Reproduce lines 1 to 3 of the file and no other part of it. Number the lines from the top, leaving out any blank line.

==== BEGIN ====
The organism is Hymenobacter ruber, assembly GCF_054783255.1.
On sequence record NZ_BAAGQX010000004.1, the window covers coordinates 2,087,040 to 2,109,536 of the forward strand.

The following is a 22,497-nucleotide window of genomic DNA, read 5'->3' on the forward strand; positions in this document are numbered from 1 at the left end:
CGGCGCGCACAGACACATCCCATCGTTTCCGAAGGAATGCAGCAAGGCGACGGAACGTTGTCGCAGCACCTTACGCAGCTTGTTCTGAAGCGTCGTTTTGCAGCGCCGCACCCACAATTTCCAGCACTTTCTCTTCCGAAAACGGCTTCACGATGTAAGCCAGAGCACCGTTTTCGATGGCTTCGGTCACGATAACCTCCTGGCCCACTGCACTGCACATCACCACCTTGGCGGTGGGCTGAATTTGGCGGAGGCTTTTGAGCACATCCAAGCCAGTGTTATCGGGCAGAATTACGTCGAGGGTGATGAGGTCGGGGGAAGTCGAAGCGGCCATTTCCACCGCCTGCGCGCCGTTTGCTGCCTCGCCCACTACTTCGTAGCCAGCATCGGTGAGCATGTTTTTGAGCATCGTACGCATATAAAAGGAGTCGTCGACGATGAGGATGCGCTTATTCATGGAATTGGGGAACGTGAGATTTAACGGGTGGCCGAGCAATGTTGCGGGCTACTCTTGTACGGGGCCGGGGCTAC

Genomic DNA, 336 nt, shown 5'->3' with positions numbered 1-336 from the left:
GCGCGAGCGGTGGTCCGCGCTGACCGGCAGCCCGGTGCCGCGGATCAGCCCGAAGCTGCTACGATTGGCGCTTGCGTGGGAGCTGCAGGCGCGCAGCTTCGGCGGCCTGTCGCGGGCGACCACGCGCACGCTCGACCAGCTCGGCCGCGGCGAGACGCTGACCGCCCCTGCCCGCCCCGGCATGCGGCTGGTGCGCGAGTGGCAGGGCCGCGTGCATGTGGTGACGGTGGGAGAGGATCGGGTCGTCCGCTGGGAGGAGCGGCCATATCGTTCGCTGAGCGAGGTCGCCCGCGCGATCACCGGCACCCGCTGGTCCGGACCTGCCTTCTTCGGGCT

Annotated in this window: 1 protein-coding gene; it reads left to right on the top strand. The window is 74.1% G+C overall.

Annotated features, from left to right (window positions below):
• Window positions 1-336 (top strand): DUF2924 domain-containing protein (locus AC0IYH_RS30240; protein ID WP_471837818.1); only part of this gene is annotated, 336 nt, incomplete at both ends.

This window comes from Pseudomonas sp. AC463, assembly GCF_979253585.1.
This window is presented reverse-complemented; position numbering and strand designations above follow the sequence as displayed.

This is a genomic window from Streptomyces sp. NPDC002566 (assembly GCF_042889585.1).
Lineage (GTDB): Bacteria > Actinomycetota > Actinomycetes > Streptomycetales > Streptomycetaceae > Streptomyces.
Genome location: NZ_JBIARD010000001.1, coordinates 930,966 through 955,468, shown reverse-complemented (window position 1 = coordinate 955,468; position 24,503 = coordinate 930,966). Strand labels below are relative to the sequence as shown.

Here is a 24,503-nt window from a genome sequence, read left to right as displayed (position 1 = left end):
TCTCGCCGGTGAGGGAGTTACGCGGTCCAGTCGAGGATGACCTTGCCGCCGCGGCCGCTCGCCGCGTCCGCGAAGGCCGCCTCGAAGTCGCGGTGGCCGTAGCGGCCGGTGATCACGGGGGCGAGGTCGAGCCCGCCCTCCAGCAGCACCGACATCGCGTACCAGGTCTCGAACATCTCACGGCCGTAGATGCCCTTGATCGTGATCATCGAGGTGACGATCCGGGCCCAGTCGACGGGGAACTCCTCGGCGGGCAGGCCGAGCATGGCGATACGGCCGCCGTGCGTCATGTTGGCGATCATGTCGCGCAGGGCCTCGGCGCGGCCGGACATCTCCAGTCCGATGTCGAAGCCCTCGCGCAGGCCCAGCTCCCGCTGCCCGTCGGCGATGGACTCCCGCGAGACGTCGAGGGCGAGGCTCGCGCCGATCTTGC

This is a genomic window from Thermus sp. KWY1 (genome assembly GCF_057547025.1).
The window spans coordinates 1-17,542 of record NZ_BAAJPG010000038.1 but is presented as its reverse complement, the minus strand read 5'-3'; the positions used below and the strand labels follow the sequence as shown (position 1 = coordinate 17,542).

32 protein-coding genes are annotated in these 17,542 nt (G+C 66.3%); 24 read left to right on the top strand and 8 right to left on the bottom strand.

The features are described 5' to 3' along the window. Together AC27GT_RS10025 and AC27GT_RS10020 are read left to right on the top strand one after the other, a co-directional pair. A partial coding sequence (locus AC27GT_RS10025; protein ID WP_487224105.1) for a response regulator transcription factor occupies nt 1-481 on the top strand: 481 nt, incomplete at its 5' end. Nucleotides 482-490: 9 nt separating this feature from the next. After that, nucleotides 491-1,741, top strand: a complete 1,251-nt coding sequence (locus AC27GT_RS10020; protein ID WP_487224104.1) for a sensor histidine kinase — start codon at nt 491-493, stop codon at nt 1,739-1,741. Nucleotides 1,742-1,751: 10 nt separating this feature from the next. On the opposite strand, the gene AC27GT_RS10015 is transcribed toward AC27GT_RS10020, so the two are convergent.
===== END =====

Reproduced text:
The organism is Hymenobacter ruber, assembly GCF_054783255.1.
On sequence record NZ_BAAGQX010000004.1, the window covers coordinates 2,087,040 to 2,109,536 of the forward strand.

The following is a 22,497-nucleotide window of genomic DNA, read 5'->3' on the forward strand; positions in this document are numbered from 1 at the left end: